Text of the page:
The Neural Control of Visually Guided Eye Movements
C. Cortical Mechanisms of Visually Guided Saccadic Eye Movements

Here we show a schematic wiring diagram of the circuits involved in the generation of visually guided saccadic eye movements. As noted earlier, in the retina several distinct classes of ganglion cells originate. Three of these are depicted in the diagram, the midget system, the parasol system and the w system. The w system sends direct connections to the superior colliculus as well as to the LGN. Little is known at this stage about the cortical circuitry of this system.

wiring diagram

The midget and parasol systems have both separate and combined components in the projections from V1 to higher centers. The processing stream through MIT to the parietal lobe is dominated by the parasol system whereas the stream through V4 to the temporal and parietal lobes is mixed. The interaction between the midget and parasol systems is further enhanced by the plethora of reciprocal connections among the various cortical areas. The projections to the superior colliculus from V1, however, is driven exclusively by the parasol system.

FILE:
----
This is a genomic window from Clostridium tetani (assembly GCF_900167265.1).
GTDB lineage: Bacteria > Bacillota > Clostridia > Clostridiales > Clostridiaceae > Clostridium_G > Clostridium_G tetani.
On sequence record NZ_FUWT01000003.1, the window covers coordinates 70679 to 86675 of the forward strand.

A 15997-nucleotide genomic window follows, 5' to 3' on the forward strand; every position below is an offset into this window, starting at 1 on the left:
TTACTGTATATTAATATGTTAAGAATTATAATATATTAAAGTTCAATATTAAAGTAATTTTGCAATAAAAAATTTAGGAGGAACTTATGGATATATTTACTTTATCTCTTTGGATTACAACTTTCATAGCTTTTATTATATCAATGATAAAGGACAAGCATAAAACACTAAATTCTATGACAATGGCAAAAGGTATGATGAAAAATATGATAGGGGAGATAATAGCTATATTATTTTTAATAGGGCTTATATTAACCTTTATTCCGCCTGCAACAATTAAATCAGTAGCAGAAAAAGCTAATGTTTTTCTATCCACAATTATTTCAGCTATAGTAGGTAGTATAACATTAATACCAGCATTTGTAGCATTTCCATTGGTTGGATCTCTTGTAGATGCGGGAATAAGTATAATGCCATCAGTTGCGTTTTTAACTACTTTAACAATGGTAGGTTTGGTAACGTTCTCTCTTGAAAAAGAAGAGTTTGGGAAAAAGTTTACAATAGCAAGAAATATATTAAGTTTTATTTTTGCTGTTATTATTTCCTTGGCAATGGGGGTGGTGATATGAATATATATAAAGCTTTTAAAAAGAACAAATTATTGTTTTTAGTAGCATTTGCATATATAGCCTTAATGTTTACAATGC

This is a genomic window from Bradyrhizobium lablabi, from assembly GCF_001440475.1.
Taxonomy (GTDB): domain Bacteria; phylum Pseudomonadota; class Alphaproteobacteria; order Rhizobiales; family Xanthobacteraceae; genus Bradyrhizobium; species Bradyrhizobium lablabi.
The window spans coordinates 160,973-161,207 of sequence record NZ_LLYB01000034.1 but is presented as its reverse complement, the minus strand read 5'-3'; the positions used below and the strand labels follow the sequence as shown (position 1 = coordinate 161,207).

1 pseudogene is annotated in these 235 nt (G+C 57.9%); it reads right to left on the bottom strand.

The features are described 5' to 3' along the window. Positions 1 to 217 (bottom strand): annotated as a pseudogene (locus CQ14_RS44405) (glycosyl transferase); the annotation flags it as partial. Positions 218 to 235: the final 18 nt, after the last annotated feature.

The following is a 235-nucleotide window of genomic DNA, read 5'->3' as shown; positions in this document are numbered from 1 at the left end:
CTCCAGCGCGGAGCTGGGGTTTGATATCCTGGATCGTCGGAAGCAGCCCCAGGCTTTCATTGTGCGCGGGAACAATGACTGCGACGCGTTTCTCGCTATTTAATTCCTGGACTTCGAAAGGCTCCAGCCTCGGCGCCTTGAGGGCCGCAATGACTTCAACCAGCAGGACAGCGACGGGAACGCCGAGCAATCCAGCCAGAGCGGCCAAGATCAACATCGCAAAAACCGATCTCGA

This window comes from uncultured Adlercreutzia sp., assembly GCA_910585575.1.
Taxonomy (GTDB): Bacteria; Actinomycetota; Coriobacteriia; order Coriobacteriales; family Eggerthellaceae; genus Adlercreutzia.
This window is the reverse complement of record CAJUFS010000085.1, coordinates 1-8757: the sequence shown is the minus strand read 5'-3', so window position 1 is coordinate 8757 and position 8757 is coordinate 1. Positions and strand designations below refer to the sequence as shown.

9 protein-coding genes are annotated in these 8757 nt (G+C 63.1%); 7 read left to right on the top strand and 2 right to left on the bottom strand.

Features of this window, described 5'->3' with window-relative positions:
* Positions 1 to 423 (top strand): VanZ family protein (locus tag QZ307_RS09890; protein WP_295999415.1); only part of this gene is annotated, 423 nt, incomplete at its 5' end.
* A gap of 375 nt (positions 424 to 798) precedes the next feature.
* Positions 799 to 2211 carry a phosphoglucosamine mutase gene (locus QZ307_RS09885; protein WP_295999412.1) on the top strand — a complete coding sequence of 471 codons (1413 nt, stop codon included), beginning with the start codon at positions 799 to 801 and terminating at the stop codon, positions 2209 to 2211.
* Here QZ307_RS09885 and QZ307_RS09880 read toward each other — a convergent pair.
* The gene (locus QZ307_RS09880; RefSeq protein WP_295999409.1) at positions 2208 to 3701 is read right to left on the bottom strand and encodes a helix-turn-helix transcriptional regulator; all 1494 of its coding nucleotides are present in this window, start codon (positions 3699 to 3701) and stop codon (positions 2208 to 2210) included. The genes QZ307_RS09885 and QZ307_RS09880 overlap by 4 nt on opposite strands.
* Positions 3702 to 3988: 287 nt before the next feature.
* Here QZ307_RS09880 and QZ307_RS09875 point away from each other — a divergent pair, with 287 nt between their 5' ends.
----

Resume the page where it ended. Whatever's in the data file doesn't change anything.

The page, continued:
The generation of visually guided eye movements involves two major systems, the anterior and the posterior. The anterior system consists of direct connections from the cortex to the brainstem the most prominent of which are from the frontal and medial eye fields. The posterior system is comprised of connections from the cortex through the superior colliculus to the brainstem.

Inhibitory circuits play a central role in visually guided saccadic eye-movement generation. Two of several such circuits is shown, one from cortex through the substantial nigra and the other intracortical circuitry in the frontal eye fields. Both excitatory and disinhibitiotory activity is central for the production of accurate and rapid saccadic eye movements.